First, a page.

This is one good example of how overexposing film works and how many stops you can actually cover. I’ve been reading around of how flexible film is, so i’ve recently started to lay on the high side of the light meter. In this case the camera was metered for the ground but i saw the wrapped sign which was kind of interesting. Without changing setting i aimed up and took the shot. I knew it was not going to be good once developed but i figured i’d use the opportunity to test what i was reading. Here’s how it was right after i scanned it.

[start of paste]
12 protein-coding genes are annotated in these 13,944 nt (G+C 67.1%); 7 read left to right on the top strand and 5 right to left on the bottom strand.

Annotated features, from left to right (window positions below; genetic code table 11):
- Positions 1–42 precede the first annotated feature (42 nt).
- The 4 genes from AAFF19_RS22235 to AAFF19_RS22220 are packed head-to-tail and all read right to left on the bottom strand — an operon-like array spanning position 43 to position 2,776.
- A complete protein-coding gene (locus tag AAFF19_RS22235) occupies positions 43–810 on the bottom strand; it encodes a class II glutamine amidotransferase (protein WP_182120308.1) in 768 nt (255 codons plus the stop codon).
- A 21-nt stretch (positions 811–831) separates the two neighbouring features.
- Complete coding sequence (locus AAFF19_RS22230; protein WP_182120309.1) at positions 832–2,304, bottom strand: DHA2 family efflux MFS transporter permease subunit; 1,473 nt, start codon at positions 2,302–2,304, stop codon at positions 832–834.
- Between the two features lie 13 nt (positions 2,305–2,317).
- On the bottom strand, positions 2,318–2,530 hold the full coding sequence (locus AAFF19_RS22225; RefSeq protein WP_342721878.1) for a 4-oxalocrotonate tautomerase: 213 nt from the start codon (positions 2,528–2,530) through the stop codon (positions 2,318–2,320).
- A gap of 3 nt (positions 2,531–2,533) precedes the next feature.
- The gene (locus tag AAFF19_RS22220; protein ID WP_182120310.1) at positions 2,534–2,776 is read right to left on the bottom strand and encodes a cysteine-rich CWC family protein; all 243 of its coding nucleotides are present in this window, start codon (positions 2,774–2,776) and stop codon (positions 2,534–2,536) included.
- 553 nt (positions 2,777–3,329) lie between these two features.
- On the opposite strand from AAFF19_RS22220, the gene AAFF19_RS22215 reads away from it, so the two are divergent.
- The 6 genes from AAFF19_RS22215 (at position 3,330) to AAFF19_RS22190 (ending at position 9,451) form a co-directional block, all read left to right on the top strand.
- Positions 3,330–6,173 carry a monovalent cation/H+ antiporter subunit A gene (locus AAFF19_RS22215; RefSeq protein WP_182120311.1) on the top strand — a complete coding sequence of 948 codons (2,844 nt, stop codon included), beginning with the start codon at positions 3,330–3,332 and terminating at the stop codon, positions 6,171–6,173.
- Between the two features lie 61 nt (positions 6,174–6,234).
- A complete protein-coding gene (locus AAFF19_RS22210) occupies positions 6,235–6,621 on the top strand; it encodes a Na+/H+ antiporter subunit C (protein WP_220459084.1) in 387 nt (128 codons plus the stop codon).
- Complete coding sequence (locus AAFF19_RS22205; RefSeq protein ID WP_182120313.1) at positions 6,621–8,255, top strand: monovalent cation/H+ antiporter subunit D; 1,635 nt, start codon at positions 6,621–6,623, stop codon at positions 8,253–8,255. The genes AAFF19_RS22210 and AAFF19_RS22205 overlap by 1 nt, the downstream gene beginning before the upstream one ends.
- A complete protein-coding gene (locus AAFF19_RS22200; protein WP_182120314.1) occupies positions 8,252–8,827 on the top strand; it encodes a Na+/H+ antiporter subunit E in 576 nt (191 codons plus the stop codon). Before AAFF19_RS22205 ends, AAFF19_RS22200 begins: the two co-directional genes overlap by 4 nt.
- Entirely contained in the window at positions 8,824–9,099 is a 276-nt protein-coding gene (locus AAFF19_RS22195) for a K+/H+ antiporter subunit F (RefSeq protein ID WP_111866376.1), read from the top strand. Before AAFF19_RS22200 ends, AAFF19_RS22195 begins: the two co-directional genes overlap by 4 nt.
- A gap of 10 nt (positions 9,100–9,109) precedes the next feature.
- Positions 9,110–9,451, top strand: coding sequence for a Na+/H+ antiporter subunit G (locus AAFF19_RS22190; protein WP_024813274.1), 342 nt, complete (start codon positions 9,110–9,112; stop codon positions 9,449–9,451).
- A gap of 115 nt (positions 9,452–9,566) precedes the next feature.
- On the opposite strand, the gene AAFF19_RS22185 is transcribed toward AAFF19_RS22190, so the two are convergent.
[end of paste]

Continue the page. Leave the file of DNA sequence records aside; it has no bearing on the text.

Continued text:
I’m sure i could of post processed it a little better, but i think this shows a little bit of the benefit of overexposing. When less light comes in, the chemicals on the film don’t react, so there’s basically no information to recuperate when you underexpose. More light coming on the film enables the reaction even more. While excessively overexposing can get to the point where it’s detrimental and there is actual loss of information, you’re still going to be able to get more info than from a film in which the chemicals have not reacted at all.